“Whilst of course we hope so much that the people on board get brought to safety, it does kind of make you question, what’s the difference in terms of how the media is covering it but also in terms of how, you know, the governments and government infrastructure responds,” Naughton added. “Why is it so different?”

The search for Titan is a race against time as the oxygen supply dwindles on the vessel, which has been missing since it lost contact with its mother ship, the Polar Prince, an hour and 45 minutes after launching its dive early Sunday. The U.S. Coast Guard had said that 96 hours' worth of oxygen is available for the crew of five and it will run out by early Thursday morning, although the exact amount is not known.

With the support of agencies from other nations, the Coast Guard has been racing to find the vessel and its passengers, who have been identified as Stockton Rush, the CEO of OceanGate Expeditions, the company behind the mission; British billionaire Hamish Harding, owner of Action Aviation; French dive expert Paul Henry Nargeolet; and prominent Pakistani businessman Shahzada Dawood and his son, Suleman.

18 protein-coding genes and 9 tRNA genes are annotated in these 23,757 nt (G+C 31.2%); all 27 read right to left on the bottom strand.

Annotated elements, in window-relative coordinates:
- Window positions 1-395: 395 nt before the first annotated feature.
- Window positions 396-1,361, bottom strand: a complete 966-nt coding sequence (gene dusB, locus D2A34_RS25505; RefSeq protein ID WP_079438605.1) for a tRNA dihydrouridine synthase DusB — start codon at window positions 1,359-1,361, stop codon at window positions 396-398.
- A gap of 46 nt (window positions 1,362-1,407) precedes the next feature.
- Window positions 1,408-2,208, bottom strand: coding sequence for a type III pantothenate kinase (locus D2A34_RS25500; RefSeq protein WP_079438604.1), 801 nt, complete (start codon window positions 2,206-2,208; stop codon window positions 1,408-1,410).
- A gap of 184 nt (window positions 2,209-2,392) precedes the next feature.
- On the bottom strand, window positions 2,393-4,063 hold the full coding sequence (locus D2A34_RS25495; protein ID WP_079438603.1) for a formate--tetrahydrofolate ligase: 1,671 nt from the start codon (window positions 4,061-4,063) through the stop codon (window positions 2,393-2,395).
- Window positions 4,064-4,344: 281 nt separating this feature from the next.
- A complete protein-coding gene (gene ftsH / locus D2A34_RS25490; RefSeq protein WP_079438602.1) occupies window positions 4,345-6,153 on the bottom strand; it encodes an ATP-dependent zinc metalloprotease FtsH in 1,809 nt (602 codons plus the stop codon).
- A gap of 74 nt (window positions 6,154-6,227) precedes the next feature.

Images released by the U.S. Coast Guard show the Titan rescue efforts underway Tuesday. [@USCGNortheast / Twitter]

Sunderland said she was “not surprised” that the search for Titan and its passengers was attracting media attention. The focus on “very wealthy people” potentially “dying on a vanity trip, you know, that’s a ‘good story,’” she said. “The real issue in my mind is the resource question.”

Hundreds feared dead in Greece shipwreck

Greek authorities have so far recovered the bodies of at least 81 people, and more than 100 passengers have been rescued, including Pakistanis, Egyptians, Syrians, Afghans and Palestinians. But survivors and the United Nations have said hundreds were aboard the boat and many are still missing and feared dead.

If a death toll in the hundreds was confirmed, it would be among the worst shipwrecks recorded in the Mediterranean.

Greek authorities have further been criticized for not acting to rescue the migrants, even though a coast guard vessel escorted the trawler for hours. International maritime law dictates that authorities are obligated to conduct immediate rescue operations — with or without an explicit plea for help.

Gianluca Rocco, head of the Greek section of the International Organization for Migration, the U.N. migration agency, called it “one of the biggest tragedies in the Mediterranean.”

Artist Oliver Jeffers shared his feelings with a cartoon on Tuesday, which marked World Refugee Day. It depicted a news crew focusing its cameras on a vessel under the sea while turning away from people appearing to drown in nearby waters.